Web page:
Interesting amicable triples and amicable numbers of higher order have been recently found by Dickson and Poulet (p. 50).
Although it had been employed in the study of perfect and amicable numbers, the explicit expression for the sum <r(n) of all the divisors of n is reserved for Chapter II, in which is presented the history of Fermat's two problems to solve <r(x?) =y2 and <r(#2) =^ and John Wallis's problem to find solutions other than x =4 and y~5 of <r(xz)-<r(y2).
Fermat stated in 1640 that he had a proof of the fact, now known as Format's theorem, that, if p is any prime and x is any integer not divisible by p, then xp~l — 1 is divisible by p. This is one of the fundamental theorems of the theory of numbers. The case x = 2 was known to the Chinese as early as 500 B. C. The first published proof was given by Euler in 1736. Of first importance is the generalization from the case of a prime p to any integer n, published by Euler in 1760: if 0(n) denotes the number of positive integers not exceeding n and relatively prime to n, then #*(ft)— 1 is divisible by n for every integer x relatively prime to w. Another elegant theorem states that, if p is a prime, 1+ \ 1-2-3 ---- (p— 1) I is divisible by p] it was first published by Waring in 1770, who ascribed it to Sir John Wilson. This theorem was stated at an earlier date in a manuscript by Leibniz, who with Newton discovered the calculus. But Lagrange was the first one to publish (in 1773) a proof of Wilson's theorem and to observe that its converse is true. In 1801 Gauss stated and suggested methods to prove the generalization of Wilson's theorem: if P denotes the product of the positive integers less than A and prime to A, then P+l is divisible by A if A =4, pm or 2pm, where p is an odd prime, while P— 1 is divisible by A if A is not of one of these three forms. A very large number of proofs of the preceding theorems are given in the first part of Chapter III. Various generalizations are then presented (pp. 84-91). For instance, if N=*pii. . .p/«, where p1; ..., p, are distinct primes,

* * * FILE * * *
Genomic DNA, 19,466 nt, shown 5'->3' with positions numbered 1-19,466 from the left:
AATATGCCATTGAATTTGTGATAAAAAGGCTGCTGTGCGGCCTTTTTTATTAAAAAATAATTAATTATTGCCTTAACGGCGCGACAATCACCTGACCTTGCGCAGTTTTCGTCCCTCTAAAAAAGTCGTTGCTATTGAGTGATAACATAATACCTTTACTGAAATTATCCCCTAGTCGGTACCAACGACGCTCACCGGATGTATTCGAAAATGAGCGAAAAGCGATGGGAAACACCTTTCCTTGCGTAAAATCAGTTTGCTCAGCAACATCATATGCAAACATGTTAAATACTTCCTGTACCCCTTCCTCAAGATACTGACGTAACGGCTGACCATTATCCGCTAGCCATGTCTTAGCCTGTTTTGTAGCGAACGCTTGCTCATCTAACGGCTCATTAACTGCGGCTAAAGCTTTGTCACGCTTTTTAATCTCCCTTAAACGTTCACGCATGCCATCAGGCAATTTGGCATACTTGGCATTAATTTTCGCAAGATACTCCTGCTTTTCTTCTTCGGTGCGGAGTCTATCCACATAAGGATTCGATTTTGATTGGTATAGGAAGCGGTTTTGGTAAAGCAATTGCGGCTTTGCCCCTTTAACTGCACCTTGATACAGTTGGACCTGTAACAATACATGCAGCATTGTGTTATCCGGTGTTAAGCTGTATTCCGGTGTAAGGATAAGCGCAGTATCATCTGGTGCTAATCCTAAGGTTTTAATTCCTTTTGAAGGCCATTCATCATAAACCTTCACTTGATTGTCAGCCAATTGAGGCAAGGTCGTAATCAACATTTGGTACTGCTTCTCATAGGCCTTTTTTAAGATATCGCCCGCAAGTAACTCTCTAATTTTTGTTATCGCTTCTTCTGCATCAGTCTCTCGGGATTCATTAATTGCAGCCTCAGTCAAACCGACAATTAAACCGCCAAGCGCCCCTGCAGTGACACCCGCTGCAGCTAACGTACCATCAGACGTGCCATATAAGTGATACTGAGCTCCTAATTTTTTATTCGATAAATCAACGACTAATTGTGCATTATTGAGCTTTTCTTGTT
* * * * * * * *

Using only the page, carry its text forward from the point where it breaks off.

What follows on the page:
is divisible by JV, a fact due to Gauss for the case in which o is a prime.
Many cases have been found in which a71""1 — ! is divisible by n for a composite number n. But Lucas proved tlie following converse of Fermat's theorem: if a*— 1 is divisible by n when x =n — 1, but not when a; is a divisor < n — 1 of n— 1, then n is a prime.
Any integral symmetric function of degree d of 1, 2,..., p — 1 with integral coefficients is divisible by the prime p if d is not a multiple of p — 1. A generalization to the case of a divisor pn is due to Meyer (p. 101). Nielsen proved in 1893 that, if p is an odd prime and if k is odd and K k<p — 1, the sum of the products of 1, 2, . . ., p — 1 taken k at a time is divisible by p2. Taking k = p —2, we see that if p is a prime > 3 the numerator of the fraction